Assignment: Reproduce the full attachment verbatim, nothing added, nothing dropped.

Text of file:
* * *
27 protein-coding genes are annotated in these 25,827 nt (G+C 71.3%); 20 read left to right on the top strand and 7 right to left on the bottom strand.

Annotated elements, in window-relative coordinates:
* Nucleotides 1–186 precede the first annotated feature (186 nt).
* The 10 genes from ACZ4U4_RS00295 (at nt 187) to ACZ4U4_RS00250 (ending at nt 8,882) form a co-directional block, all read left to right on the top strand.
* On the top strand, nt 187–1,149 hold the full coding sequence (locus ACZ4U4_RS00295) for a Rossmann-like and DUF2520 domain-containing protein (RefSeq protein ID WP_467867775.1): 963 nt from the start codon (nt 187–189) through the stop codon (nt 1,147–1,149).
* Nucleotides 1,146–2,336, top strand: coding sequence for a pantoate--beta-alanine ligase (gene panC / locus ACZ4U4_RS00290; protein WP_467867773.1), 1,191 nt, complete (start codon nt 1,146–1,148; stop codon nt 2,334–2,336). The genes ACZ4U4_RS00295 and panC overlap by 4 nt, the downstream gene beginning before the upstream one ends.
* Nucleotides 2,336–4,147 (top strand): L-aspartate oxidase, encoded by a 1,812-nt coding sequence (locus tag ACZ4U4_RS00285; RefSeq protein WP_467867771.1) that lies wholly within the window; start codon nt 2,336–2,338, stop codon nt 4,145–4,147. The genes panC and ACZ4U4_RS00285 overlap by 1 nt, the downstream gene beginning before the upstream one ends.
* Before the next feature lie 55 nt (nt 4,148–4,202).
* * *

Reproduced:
27 protein-coding genes are annotated in these 25,827 nt (G+C 71.3%); 20 read left to right on the top strand and 7 right to left on the bottom strand.

Annotated elements, in window-relative coordinates:
* Nucleotides 1–186 precede the first annotated feature (186 nt).
* The 10 genes from ACZ4U4_RS00295 (at nt 187) to ACZ4U4_RS00250 (ending at nt 8,882) form a co-directional block, all read left to right on the top strand.
* On the top strand, nt 187–1,149 hold the full coding sequence (locus ACZ4U4_RS00295) for a Rossmann-like and DUF2520 domain-containing protein (RefSeq protein ID WP_467867775.1): 963 nt from the start codon (nt 187–189) through the stop codon (nt 1,147–1,149).
* Nucleotides 1,146–2,336, top strand: coding sequence for a pantoate--beta-alanine ligase (gene panC / locus ACZ4U4_RS00290; protein WP_467867773.1), 1,191 nt, complete (start codon nt 1,146–1,148; stop codon nt 2,334–2,336). The genes ACZ4U4_RS00295 and panC overlap by 4 nt, the downstream gene beginning before the upstream one ends.
* Nucleotides 2,336–4,147 (top strand): L-aspartate oxidase, encoded by a 1,812-nt coding sequence (locus tag ACZ4U4_RS00285; RefSeq protein WP_467867771.1) that lies wholly within the window; start codon nt 2,336–2,338, stop codon nt 4,145–4,147. The genes panC and ACZ4U4_RS00285 overlap by 1 nt, the downstream gene beginning before the upstream one ends.
* Before the next feature lie 55 nt (nt 4,148–4,202).